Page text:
The Warriors reportedly shot down a Kyrie Irving-for-Klay Thompson deal

The Cleveland Cavaliers traded four-time All-Star point guard Kyrie Irving to their chief rival in the Eastern Conference, and we’re learning now that they reportedly also offered him to the Golden State Warriors, so it appears new Cavs general manager Koby Altman really did exhaust all his options.

Altman called the Warriors about swapping Irving for All-Star shooting guard Klay Thompson, according to The Undefeated’s Marc J. Spears. We don’t know the particulars of the deal discussed, and they don’t much matter now. What’s important here is that the Cavaliers even called the Warriors.

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It is due diligence, yes, but two conference finalists swapping All-Stars was strange enough. Just imagine if the teams who met in the last three NBA Finals traded secondary stars for each other.

It tells you a lot about how much both the Cavaliers and Warriors respect Thompson. Irving was by far Cleveland’s second-best player, and Thompson falls at least third behind former MVPs Kevin Durant and Stephen Curry on Golden State’s depth chart — and possibly fourth, depending on how you feel about Draymond Green. Think about that for a second. On some level, the Cavs felt the Warriors’ third- or fourth-best player represent equal value for their second-best player — and Golden State said no.

If the Warriors aren’t already striking fear in NBA hearts, that should drive a stake through them.

From Golden State’s perspective, it makes sense to turn down that offer. They just gave their own perennial All-Star point guard a $201 million contract, and Thompson — already one of the most prolific shooters in NBA history — fits seamlessly into an offense that must also make room for Durant. He’s also a versatile, 6-foot-7 All-Defensive-caliber on the other end, something Irving is certainly not.

Thompson, while two years older than Irving, will make almost $5 million less through 2019, when both players can become free agents. And the Warriors would have to be concerned about how a player who reportedly wanted out from behind LeBron James’ shadow for a chance to shine elsewhere would fit onto a team that’s been a lesson in chemistry for the rest of the league the last few years.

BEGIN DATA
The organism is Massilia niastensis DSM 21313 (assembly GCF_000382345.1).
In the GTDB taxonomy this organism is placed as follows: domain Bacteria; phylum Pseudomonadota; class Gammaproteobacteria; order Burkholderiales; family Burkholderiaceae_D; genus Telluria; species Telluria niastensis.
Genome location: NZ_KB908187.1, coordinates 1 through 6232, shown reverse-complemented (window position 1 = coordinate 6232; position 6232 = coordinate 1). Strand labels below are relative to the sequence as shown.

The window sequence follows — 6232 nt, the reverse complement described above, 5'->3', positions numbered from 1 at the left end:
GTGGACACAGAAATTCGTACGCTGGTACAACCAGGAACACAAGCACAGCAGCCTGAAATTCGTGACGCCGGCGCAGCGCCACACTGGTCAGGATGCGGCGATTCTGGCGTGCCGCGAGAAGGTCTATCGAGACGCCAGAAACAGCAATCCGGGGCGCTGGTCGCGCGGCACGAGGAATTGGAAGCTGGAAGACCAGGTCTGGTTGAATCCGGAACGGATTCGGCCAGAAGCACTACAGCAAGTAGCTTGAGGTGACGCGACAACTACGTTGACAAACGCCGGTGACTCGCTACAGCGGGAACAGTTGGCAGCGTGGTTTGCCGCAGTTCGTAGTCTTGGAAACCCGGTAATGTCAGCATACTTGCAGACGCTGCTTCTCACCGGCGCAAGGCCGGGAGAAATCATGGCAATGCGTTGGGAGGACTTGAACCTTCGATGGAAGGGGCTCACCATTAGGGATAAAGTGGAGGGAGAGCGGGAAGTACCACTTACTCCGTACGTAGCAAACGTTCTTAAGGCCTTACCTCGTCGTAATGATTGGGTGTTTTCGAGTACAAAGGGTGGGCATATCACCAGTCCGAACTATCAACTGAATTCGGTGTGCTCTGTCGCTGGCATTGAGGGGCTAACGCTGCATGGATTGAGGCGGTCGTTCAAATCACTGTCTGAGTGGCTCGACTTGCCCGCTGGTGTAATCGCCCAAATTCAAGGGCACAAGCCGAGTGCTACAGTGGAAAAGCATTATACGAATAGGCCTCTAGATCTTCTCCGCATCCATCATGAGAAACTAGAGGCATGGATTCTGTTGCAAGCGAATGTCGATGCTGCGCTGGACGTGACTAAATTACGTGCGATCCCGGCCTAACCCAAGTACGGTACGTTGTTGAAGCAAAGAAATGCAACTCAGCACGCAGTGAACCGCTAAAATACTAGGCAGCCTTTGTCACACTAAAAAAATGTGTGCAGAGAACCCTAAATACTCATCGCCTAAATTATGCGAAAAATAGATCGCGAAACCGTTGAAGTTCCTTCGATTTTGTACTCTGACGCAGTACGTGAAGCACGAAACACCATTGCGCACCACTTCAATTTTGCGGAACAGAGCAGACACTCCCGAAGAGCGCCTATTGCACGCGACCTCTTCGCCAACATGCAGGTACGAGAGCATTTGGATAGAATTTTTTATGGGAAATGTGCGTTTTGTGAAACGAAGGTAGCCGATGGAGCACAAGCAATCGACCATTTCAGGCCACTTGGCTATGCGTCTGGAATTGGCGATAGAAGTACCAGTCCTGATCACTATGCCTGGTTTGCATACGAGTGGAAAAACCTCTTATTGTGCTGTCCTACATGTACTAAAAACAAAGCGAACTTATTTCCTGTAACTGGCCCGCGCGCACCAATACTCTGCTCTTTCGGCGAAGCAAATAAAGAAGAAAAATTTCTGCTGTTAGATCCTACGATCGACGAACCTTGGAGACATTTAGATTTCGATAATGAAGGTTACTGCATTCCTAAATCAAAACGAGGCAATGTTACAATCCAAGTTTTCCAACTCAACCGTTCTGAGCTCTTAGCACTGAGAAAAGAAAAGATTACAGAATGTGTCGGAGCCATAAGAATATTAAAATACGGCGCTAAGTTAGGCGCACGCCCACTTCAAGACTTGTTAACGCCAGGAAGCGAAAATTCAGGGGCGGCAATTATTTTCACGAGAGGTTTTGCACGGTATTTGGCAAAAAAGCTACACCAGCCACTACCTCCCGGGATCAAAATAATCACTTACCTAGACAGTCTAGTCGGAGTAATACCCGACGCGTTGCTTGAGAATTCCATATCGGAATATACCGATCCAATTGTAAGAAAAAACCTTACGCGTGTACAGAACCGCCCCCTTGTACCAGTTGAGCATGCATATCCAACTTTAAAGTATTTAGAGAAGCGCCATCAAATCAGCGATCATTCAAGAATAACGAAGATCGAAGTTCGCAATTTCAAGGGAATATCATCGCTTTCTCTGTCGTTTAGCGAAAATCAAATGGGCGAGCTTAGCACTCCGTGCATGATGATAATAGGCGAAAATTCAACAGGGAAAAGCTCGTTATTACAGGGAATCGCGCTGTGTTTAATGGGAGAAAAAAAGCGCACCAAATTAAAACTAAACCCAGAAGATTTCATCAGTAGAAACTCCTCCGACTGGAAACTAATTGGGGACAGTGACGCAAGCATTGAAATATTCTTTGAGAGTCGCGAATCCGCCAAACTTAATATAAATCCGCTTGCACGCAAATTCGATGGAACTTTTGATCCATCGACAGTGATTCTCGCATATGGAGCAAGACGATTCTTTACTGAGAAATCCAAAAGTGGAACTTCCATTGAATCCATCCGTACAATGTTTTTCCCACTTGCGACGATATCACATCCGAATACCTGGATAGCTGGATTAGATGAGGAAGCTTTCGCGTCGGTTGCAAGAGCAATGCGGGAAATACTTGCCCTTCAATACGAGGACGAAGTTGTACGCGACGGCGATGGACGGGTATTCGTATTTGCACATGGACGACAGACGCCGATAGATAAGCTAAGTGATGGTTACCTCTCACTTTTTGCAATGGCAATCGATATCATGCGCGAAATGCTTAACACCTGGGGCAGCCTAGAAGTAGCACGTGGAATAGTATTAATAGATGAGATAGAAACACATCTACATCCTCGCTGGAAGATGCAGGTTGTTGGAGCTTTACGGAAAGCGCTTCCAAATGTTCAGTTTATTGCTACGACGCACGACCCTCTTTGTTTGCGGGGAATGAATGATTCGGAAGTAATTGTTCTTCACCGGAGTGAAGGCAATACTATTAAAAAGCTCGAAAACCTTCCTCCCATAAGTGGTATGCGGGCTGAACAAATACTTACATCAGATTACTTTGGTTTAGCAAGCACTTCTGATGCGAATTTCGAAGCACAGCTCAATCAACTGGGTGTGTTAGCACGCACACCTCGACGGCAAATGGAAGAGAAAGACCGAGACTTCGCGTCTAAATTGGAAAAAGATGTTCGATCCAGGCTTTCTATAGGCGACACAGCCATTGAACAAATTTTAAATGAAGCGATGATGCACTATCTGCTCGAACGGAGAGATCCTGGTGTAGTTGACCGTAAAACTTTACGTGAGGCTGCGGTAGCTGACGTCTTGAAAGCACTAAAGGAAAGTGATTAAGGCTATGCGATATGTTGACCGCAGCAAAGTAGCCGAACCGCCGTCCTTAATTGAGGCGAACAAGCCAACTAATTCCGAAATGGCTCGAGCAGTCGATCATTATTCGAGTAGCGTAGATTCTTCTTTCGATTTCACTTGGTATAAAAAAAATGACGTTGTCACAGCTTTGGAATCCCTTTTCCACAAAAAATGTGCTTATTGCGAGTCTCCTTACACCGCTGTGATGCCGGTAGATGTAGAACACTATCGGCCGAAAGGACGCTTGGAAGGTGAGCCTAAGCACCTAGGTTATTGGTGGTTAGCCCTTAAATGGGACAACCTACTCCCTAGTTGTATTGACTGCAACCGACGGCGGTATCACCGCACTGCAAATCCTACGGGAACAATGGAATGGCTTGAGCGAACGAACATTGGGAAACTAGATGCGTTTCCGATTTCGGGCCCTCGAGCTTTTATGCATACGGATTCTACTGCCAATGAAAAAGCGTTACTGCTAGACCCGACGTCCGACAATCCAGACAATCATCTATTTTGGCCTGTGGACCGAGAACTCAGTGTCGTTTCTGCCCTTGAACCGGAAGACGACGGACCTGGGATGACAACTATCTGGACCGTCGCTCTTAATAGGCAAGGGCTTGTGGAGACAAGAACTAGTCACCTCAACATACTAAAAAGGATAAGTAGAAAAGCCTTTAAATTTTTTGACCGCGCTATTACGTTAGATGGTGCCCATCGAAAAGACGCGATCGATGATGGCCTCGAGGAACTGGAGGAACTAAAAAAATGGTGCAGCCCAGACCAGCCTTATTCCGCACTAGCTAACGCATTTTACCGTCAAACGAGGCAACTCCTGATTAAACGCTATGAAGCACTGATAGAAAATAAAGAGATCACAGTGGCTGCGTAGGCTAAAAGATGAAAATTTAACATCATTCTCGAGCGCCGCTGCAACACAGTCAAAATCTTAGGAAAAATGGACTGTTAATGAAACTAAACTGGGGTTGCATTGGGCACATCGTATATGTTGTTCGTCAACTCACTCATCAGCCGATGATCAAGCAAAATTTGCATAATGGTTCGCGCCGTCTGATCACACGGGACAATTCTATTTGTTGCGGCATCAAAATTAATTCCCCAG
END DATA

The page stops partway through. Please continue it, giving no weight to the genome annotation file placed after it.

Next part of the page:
Thompson was asked about the brevity of that phone call between the Cavaliers and Warriors:


The Warriors somewhat famously turned down a Minnesota Timberwolves offer of Kevin Love for Thompson back in 2014, when the Wolves ultimate dealt Love to the Cavaliers for the draft rights to Andrew Wiggins. What a difference a few years make, since the Cavs reportedly upped that offer to Irving for Thompson this summer, and still got denied. Such is the value of a two-way wing who has averaged 22 points on nearly 60 percent true shooting during Golden State’s last three Finals runs.

That the Cavs called Golden State also shows how eager they were to find the right deal for Irving, who “let it be known that he would rather not report to training camp than begin another season with Cleveland,” according to ESPN’s Dave McMenamin. All of which makes you wonder why the Celtics were willing to give up so much — an All-Star in Isaiah Thomas, a starting 3-and-D wing in Jae Crowder, a promising young 7-footer in Ante Zizic and an unprotected pick from the lottery-bound Brooklyn Nets.

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Other reported offers around the league included: Eric Bledsoe, Dragan Bender and a top-seven protected first-round pick from the Phoenix Suns; Justise Winslow and Goran Dragic from the Miami Heat, although the Heat emphatically denied that deal was ever on the table; and a lackluster package centered around LaMarcus Aldridge, Tony Parker and/or Danny Green from the San Antonio Spurs.

The New York Knicks reportedly rejected an Irving for Kristaps Porzingis swap. The Minnesota Timberwolves made clear Andrew Wiggins was “not available to anybody in a trade,” which led former Cavs GM David Griffin to “scratch off one potential trade destination.” There are conflicting reports about whether the Milwaukee Bucks offered Malcolm Brogdon, Khris Middleton and a first-round pick. And the Los Angeles Clippers backed off when it became clear they didn’t have the assets.

So, why Thomas, Crowder and an unprotected pick? Excluding Thomas would have been a non-starter, and Crowder made sense both from a salary-matching and minutes allocation standpoint. Zizic was a throw-in to make the deal go through, but the lack of protection on the Nets pick is what’s surprising. Isn’t Thomas, Crowder, Zizic and a top-three protected pick still better than any other reported offer?

Maybe the Cavs had a deal waiting in the wings. Maybe they wouldn’t have dealt Irving to a conference rival without that unprotected pick. All we know is Altman exhausted all his options, and it paid off.

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Ben Rohrbach is a contributor for Ball Don’t Lie and Shutdown Corner on Yahoo Sports. Have a tip? Email him at rohrbach_ben@yahoo.com or follow him on Twitter!

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